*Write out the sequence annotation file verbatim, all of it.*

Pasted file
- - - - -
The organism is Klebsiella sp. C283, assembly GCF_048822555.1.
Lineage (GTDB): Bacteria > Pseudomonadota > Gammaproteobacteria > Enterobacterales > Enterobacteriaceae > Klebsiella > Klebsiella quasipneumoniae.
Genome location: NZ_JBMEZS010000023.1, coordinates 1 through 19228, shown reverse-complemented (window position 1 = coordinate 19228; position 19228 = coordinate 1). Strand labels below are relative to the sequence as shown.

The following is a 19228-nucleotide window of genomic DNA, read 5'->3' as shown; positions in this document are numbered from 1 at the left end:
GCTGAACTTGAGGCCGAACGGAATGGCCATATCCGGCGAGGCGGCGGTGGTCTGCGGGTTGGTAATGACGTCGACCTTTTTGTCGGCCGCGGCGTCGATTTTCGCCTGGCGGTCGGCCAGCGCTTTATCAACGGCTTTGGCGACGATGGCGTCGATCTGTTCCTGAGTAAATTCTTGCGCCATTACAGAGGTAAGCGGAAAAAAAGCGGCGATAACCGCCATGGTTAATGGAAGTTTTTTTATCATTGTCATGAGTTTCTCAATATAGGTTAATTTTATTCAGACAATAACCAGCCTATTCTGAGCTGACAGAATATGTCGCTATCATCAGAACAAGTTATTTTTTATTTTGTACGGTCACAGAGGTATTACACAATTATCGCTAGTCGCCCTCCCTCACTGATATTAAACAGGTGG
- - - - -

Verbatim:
The organism is Klebsiella sp. C283, assembly GCF_048822555.1.
Lineage (GTDB): Bacteria > Pseudomonadota > Gammaproteobacteria > Enterobacterales > Enterobacteriaceae > Klebsiella > Klebsiella quasipneumoniae.
Genome location: NZ_JBMEZS010000023.1, coordinates 1 through 19228, shown reverse-complemented (window position 1 = coordinate 19228; position 19228 = coordinate 1). Strand labels below are relative to the sequence as shown.

The following is a 19228-nucleotide window of genomic DNA, read 5'->3' as shown; positions in this document are numbered from 1 at the left end:
GCTGAACTTGAGGCCGAACGGAATGGCCATATCCGGCGAGGCGGCGGTGGTCTGCGGGTTGGTAATGACGTCGACCTTTTTGTCGGCCGCGGCGTCGATTTTCGCCTGGCGGTCGGCCAGCGCTTTATCAACGGCTTTGGCGACGATGGCGTCGATCTGTTCCTGAGTAAATTCTTGCGCCATTACAGAGGTAAGCGGAAAAAAAGCGGCGATAACCGCCATGGTTAATGGAAGTTTTTTTATCATTGTCATGAGTTTCTCAATATAGGTTAATTTTATTCAGACAATAACCAGCCTATTCTGAGCTGACAGAATATGTCGCTATCATCAGAACAAGTTATTTTTTATTTTGTACGGTCACAGAGGTATTACACAATTATCGCTAGTCGCCCTCCCTCACTGATATTAAACAGGTGG